Wesley Snipes Reports to Pennsylvania Prison

Wesley Snipes has reported to a federal prison in Pennsylvania to begin serving a three-year sentence for failing to file his taxes.

The actor, 48, was convicted in April 2008 of three misdemeanor counts of willful failure to file income taxes.

After two years of unsuccessful appeals, Snipes accepted his fate and, on Thursday, turned in his street clothes for a prison uniform at the McKean Federal Correctional Institution in Lewis Run, Pa.

Uma Thurman, Other Stars Targeted in $30-Million Ponzi Scam

Just because you’re a celebrity doesn’t mean you’re immune from being ripped off. Witness the jaw-dropping tale of a “Scammer to the Stars” who allegedly operated a Ponzi scheme that bilked $30 million from the likes of Uma Thurman, Wesley Snipes, Sylvester Stallone, Al Pacino, playwright Neil Simon, directors Mike Nichols, Martin Scorsese and Nora Ephron, illusionist David Blaine, and celeb photographer Annie Leibovitz.

Wesley Snipes Sentenced to Three Years in Jail

Wesley Snipes is prison-bound.

The Blade star, 45, was sentenced Thursday to three years behind bars as his punishment for failing to file his tax returns, U.S. District Judge William Terrell Hodges announced in an Ocala, Fla., courtroom.

The actor sat stone-faced – and some people in the courtroom gasped – when the sentence was read. “I’m very sorry for my mistakes and errors. I apologize to my family, the court and the community,” Snipes said as his wife looked on. “I’ve asked the court to show me mercy and the opportunity to make things right.”

Wesley Snipes Acquitted of Tax Fraud

Wesley Snipes was acquitted of tax fraud but was convicted of failure to file taxes, in a Florida courtroom Friday.

Snipes, 45, who was convicted of three misdemeanor counts of failing to file a tax return, faces up to three years in federal prison. His income over the period of time in which he failed to file amounted to millions of dollars.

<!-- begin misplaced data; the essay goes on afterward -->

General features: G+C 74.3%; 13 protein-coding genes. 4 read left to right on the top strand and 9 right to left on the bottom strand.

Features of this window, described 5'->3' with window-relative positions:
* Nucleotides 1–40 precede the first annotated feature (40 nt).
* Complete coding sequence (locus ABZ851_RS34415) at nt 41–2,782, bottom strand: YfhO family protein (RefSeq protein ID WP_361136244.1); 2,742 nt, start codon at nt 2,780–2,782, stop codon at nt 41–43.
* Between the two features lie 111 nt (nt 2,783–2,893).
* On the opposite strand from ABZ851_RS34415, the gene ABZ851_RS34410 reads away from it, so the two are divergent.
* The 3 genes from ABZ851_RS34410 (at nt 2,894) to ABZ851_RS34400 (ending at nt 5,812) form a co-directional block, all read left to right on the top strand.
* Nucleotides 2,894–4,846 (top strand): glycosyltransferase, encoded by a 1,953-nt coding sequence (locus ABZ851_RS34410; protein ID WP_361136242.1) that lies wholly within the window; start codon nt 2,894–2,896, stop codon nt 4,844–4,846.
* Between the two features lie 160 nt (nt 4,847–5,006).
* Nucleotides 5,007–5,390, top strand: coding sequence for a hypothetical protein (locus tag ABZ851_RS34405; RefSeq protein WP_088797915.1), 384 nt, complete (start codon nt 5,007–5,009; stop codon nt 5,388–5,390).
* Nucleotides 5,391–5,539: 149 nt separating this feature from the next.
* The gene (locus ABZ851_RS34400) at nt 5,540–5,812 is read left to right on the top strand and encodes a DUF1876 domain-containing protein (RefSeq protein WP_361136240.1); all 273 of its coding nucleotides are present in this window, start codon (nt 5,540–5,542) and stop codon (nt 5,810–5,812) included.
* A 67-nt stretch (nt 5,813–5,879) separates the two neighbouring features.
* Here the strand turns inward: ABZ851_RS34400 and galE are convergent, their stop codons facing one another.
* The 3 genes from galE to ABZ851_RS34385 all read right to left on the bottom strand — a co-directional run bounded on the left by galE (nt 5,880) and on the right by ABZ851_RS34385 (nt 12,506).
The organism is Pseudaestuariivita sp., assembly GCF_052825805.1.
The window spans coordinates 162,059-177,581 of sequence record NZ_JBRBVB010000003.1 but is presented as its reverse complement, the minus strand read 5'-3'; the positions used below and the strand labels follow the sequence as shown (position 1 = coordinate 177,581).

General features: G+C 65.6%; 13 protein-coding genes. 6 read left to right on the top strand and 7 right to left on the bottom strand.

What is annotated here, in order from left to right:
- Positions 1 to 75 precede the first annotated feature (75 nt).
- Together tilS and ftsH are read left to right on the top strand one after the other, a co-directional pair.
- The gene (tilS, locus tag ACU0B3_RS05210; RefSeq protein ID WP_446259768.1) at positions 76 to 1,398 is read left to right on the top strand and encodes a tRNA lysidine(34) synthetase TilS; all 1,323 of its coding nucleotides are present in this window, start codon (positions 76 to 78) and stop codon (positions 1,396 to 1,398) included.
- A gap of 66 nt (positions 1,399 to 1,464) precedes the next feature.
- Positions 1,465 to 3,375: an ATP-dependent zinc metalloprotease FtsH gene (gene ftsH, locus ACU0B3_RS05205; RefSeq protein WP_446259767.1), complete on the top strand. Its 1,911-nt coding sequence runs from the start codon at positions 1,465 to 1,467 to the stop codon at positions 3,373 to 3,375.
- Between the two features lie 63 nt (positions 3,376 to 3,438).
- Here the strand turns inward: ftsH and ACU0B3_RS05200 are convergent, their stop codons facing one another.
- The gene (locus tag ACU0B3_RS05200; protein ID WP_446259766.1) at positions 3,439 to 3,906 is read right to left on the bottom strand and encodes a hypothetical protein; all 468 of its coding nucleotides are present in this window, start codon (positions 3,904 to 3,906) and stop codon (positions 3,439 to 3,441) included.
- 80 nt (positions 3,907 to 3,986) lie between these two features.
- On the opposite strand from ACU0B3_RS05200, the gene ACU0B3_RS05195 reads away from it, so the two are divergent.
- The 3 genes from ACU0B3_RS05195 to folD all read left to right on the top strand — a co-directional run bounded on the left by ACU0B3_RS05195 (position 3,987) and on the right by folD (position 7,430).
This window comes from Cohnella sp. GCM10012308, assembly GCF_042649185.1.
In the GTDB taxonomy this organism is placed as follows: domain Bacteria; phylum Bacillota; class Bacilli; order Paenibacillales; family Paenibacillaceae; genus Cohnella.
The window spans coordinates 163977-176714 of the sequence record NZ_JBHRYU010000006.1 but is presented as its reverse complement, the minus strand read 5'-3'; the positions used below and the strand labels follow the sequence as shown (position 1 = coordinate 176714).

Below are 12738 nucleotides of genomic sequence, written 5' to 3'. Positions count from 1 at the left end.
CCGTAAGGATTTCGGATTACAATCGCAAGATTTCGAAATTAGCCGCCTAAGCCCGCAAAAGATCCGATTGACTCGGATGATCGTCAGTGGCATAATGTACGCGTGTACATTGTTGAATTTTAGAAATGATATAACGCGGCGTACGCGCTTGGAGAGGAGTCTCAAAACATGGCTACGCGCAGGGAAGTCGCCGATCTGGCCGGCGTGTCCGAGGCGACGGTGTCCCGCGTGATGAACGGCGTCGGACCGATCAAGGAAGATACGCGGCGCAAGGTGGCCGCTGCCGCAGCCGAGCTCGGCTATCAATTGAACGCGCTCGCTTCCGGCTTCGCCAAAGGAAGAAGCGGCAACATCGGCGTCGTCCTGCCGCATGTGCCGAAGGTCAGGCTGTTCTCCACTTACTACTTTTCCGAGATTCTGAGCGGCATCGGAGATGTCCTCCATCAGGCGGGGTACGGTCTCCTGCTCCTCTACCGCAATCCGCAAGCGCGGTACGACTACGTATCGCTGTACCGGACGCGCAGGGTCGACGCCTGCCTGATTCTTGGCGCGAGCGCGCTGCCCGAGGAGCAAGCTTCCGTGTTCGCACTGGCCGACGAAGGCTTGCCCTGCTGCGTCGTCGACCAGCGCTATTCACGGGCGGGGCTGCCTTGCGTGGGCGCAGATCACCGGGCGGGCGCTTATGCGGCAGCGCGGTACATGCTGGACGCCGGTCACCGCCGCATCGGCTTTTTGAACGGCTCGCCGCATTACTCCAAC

He was acquitted of two felonies, including conspiracy to commit tax fraud. He was also acquitted of three misdemeanor counts of willful failure to file a tax return.

Wesley Snipes: 'I'm Looking Forward to Being Free'

U.S. Attorney Robert E. O’Neill got the jury in the Wesley Snipes trial laughing on Tuesday – no small feat in a tax-evasion trial – bringing up Steve Martin and his King Tut routine. From that he launched into the comedian’s “How to Make a Million Dollars and Not Pay Taxes.”

First you make a million dollars and when the IRS asks why you didn’t pay taxes, you simply say, “I forgot,” O’Neill told the jury in closing arguments.

Wesley Snipes Defense Rests in Tax-Evasion Trial

There was no Rambo to the rescue, no Muhammad Ali to throw a knockout punch for the defense in the Wesley Snipes tax-evasion trial.

The defense simply rested Monday morning in Florida without putting one witness on the stand to speak on behalf of Snipes, who faces up to 16 years in prison (that’s five more years than Al Capone received and 12 more than hotelier Leona Helmsley).

Wesley Snipes Tax-Fraud Trial Begins

Wesley Snipes’s failure to file income-tax returns during the six years he made nearly $38 million was due to bad advice, the actor’s attorney said during opening statements in a federal trial in Ocala, Fla., Wednesday.

Lawyer Robert Bernhoft said his client got duped by an organization that maintains people can legally stop paying their income taxes, and that when Snipes asked the IRS about the matter, he received the runaround.

Wesley Snipes: 'I Look Forward to Clearing My Name'

Wesley Snipes, who was arrested Friday morning and pleaded not guilty to tax fraud charges, faced the media that afternoon at the Orlando International Airport.

Wesley Snipes Pleads Not Guilty to Tax Fraud

Actor Wesley Snipes was arrested Friday in Florida on charges of tax fraud, Steve Cole, spokesman for the U.S. Attorney’s Office in Tampa, Fla., tells PEOPLE.

Snipes, 44, had been filming the movie Gallowwalker in Namibia despite the warrant for his arrest, which was issued in October. He is charged with fraudulently claiming nearly $12 million in tax refunds and failing to file returns from 1999 through 2004.

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